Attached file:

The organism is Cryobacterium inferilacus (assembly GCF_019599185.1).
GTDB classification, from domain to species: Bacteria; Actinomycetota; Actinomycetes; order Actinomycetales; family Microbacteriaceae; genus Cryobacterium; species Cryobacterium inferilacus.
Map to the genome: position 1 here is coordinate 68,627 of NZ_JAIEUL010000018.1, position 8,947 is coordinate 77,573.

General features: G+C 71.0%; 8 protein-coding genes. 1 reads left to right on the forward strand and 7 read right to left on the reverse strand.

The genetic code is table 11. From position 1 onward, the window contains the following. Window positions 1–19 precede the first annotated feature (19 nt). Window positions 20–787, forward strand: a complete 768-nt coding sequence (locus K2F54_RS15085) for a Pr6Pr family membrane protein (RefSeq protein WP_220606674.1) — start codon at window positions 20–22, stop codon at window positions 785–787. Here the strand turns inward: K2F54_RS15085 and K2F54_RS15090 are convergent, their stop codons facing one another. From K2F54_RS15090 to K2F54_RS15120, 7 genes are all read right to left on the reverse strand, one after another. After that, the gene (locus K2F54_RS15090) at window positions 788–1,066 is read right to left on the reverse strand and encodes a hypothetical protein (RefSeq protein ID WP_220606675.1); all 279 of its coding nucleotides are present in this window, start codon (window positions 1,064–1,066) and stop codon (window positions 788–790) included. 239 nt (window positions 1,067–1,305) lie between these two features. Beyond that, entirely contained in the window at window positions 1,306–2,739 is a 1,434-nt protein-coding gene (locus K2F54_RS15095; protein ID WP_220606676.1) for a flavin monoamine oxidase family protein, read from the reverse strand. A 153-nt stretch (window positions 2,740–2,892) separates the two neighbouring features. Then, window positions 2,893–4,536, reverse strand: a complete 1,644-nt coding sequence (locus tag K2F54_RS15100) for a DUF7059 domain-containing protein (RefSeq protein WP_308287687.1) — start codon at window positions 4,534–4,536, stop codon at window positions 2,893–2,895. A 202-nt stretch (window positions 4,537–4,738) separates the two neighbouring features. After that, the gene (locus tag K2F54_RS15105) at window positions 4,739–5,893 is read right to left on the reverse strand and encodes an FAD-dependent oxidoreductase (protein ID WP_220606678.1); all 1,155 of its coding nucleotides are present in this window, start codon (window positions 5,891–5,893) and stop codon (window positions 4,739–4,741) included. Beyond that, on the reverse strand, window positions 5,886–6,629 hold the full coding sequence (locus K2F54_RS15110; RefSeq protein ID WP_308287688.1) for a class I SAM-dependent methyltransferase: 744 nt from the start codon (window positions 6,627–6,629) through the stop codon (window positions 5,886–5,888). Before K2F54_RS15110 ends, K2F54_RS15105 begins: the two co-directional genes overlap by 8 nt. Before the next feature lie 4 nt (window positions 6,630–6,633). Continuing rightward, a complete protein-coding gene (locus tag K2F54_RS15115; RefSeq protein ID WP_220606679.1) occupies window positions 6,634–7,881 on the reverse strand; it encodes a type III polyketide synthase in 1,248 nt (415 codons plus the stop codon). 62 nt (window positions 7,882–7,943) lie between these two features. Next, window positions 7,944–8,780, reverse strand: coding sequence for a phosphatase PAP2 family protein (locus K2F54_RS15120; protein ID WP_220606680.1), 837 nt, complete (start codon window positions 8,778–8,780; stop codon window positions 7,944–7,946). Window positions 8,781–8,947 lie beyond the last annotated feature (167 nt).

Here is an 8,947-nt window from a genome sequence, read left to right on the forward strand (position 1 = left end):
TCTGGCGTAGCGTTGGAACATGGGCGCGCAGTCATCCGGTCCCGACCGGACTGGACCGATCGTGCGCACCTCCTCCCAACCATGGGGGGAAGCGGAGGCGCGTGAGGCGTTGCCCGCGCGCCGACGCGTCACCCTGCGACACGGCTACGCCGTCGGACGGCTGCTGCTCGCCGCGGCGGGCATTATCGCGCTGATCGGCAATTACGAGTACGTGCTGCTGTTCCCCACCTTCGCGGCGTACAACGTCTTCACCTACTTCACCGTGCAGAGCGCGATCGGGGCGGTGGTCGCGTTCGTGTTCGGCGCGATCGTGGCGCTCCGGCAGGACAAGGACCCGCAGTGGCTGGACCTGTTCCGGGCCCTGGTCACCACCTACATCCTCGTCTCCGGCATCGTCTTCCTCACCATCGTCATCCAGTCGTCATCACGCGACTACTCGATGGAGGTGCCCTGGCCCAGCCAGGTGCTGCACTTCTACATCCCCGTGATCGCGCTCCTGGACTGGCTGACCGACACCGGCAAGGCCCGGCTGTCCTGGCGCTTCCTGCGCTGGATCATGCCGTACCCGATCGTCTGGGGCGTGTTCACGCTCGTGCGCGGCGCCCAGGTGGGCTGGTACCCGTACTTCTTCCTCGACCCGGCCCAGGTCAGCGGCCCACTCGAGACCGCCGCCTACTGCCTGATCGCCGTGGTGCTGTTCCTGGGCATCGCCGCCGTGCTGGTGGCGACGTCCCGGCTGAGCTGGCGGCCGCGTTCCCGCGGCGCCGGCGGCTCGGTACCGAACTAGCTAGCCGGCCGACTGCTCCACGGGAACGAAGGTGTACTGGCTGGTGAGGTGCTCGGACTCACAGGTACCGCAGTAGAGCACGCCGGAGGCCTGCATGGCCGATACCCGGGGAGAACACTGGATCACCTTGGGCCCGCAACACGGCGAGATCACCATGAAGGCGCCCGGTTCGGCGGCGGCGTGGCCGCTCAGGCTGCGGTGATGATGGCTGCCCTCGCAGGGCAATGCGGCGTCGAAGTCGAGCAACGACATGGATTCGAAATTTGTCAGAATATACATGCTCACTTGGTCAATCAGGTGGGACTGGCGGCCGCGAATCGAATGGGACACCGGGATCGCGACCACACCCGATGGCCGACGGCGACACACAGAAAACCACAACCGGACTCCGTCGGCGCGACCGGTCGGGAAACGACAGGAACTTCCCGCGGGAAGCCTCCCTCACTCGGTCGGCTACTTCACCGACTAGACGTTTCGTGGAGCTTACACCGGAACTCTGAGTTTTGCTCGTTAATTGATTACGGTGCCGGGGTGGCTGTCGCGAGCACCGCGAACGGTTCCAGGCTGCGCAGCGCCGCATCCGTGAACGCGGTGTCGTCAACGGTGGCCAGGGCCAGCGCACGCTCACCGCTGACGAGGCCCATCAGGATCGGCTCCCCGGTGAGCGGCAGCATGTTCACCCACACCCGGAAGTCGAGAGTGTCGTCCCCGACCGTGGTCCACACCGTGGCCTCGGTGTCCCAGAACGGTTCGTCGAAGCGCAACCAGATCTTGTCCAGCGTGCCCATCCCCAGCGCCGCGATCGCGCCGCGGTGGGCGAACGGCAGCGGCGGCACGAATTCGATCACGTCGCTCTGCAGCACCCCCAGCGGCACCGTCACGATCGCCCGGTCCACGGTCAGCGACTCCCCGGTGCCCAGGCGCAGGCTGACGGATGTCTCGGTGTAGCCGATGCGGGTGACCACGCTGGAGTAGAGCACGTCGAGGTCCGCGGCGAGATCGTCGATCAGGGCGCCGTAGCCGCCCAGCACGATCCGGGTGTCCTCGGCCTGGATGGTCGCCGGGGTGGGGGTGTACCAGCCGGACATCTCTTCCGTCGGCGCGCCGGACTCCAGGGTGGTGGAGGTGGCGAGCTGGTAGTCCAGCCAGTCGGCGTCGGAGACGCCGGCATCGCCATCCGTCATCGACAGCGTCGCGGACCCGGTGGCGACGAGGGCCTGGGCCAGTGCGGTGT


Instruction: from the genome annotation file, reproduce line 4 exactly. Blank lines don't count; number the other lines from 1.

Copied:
General features: G+C 71.0%; 8 protein-coding genes. 1 reads left to right on the forward strand and 7 read right to left on the reverse strand.